Given how little our culture generally values virtuosity in the arts, it is a strange paradox that it is now most commonly found in a genre regarded as possessing so little artistic worth—men these days, their confidence flagging, refuse to put much stock into anything so femininely subjective as a critical review, frothing at the possibility that a mere “opinion” could ever stand toe to toe with a more masculine “fact,” or more likely, their own opinion—where florid turns of phases are now greeted with acclaim, treasured, and passed around with headings like “you’ve got to check out this review, it’s brutal!” Indeed, that very brutality is the greater share of the appeal, the injection of it into a text being enough to rehabilitate an ill-favored genre of writing amongst men: film, music and videogame reviews, no matter how fashionable it has become to ridicule them for “bias” (FOX’s “Fair and Balanced” campaign certainly contributing to this ethos of mock-objectivity), are just about the only thing that men actually bother reading these days. It is no coincidence that short critical litanies, always having the background of capitalism to prop them up when they falter, support concentrations of invective that more serious forms of literature reject, that would most often collapse under the weight of such malice.

It was my own mental-investment in the idea of capitalism that kept me from realizing this aspect of criticism. After all, outside the domain of academic literary criticism—which has its own sundry of traditions that, for better or worse, often militate against the physical aspect of texts except for certain occasions when doing so has some measure of quaint appeal; viz. contemporary reactions to dada—reviews are done for products, material things that are bought and sold, and any amateur critic, which includes everyone who ever comes into contact with material culture, sees the idea of criticism in exactly those terms: Is this product, defined by capitalism first and content second, worth my money or that of my friends, family, or co-workers? Professional critics of popular culture sometimes allude to that paradigm, often in terms of “time,” at once being equal to and synonymous with money, as per the aphorism, but at the same moment indicating that there is some deeper, indelible, and more meaningful value to an experience, a meaning that professionals are more equipped to recognize and comment upon. No matter how true all of that might be it only serves to drive capitalism into the background, a position that capitalism will only submit to when it finds it advantageous to its own goals or those of larger phenomenon to which it currently serves fealty—such as patriarchy.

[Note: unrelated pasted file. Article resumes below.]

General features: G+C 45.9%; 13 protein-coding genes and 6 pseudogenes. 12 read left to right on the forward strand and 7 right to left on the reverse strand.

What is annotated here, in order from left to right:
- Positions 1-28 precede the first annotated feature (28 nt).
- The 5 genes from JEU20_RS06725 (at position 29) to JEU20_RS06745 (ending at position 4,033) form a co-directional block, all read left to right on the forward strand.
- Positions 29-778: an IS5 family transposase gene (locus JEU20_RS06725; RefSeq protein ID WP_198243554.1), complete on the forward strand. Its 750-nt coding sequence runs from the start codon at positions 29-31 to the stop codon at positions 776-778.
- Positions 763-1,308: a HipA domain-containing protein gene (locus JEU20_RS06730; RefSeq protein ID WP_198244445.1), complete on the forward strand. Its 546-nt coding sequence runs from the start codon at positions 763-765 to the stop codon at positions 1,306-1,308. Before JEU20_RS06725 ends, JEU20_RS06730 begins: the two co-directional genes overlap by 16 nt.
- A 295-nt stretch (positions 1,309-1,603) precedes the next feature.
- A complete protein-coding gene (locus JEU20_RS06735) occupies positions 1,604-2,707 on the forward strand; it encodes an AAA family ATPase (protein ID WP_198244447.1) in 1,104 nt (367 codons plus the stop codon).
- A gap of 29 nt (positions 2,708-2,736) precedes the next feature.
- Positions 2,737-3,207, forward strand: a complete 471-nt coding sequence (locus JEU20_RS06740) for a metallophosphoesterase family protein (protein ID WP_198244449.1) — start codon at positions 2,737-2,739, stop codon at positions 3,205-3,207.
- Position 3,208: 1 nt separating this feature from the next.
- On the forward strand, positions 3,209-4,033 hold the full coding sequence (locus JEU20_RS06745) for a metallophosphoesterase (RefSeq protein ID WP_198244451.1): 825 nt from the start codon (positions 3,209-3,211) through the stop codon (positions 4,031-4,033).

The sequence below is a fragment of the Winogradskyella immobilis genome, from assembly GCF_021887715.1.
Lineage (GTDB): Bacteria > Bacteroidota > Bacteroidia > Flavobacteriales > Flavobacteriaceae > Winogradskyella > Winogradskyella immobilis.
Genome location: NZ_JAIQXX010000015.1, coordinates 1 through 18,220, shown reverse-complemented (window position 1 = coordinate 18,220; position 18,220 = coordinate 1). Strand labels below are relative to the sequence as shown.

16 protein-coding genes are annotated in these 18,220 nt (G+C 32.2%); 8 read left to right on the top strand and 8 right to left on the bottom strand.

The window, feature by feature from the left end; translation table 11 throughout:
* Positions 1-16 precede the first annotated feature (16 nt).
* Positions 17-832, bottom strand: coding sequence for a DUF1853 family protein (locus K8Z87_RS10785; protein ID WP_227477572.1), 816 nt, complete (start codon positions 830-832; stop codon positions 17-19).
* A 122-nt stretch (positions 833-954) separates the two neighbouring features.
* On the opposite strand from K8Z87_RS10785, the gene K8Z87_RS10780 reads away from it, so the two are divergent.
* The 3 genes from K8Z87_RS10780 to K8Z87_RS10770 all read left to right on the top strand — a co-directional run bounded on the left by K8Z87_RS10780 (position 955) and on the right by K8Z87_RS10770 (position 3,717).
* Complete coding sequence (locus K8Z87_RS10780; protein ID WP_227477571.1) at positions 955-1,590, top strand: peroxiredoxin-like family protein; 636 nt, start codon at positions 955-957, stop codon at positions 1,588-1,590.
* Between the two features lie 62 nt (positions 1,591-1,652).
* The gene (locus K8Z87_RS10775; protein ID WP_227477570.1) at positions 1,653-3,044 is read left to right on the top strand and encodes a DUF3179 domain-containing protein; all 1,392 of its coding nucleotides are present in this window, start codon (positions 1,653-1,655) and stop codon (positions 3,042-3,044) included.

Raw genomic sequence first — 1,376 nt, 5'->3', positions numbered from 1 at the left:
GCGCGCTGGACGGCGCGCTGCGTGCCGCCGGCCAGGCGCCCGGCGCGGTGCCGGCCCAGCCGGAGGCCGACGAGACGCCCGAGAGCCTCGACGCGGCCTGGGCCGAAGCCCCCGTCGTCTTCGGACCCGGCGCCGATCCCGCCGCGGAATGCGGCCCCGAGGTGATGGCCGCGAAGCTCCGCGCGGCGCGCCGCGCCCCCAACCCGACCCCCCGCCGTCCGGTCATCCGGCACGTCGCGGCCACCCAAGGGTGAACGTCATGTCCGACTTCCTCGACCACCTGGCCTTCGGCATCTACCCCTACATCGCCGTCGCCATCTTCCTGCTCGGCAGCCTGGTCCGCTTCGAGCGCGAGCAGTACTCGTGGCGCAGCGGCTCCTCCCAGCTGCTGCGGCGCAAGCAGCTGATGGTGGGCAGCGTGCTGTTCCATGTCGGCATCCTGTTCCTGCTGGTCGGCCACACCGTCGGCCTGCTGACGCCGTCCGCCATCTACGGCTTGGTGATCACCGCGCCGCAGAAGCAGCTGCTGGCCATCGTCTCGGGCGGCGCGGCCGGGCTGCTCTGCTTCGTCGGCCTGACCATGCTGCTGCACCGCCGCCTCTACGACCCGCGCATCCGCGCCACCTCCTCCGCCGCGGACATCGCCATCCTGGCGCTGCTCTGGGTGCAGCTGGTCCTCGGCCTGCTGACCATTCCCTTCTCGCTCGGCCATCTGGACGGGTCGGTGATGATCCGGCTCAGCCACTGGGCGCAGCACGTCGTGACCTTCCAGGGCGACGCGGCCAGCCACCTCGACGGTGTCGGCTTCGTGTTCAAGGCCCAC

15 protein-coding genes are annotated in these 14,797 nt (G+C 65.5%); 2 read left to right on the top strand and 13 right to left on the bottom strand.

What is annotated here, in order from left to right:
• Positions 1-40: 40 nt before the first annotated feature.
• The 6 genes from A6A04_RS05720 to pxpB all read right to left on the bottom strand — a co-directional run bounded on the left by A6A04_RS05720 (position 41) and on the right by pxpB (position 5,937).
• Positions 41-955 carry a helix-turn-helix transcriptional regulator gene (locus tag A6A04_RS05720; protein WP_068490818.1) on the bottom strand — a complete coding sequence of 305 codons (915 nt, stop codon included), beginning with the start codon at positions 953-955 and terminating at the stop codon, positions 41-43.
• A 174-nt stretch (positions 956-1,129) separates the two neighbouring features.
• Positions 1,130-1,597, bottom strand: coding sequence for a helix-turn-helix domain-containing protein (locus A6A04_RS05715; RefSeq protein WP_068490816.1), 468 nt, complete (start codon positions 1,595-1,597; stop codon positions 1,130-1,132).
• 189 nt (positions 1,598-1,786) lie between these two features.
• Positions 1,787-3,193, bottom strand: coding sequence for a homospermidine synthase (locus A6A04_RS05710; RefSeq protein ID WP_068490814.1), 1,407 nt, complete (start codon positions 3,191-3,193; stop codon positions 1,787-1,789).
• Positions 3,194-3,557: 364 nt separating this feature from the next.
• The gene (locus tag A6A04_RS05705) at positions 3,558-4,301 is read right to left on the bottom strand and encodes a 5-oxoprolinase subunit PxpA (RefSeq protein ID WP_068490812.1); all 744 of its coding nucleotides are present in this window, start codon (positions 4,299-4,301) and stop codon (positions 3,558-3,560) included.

While most will gladly accede that nearly everything in life is political in one way or another—hence my assertion here that criticism has far more to do with ideology than the marketplace, will, at least initially, fail to impress—the myth that capitalism is the defining feature of our material and social culture serves to hide exactly how divorced most criticism is from commercial reality: The New York Times’ all-important Best Seller list was fragmented into several sections in 2000 to not-so-secretly thrust J.K. Rowling and her passel of Harry Potters into a children’s book ghetto, saving the fiction column for men and their real works of art, at least by popular standards that appreciate a little bit of pontification with their pablum, Mitch Albom (The Five People You Meet in Heaven) serving as a patron saint. While wrangling one’s way onto the Best Seller list is often the best way to sell even more copies, a fact of life that the Times most certainly enjoys for the sake of its own prestige, a book’s presence on that list is no guarantee that it will ever receive a review by the Times, even if writers are lining up in droves to pen their own: all of that is up to the whims of editors, who follow their own politics (still very much in line with patriarchy despite any accusations of a Leftist-slant), rather than those of the marketplace that they hold in high ambivalence, both adoring it for making their publication relevant and despising it for having plebian tastes, guided far too often by the likes of Oprah Winfrey.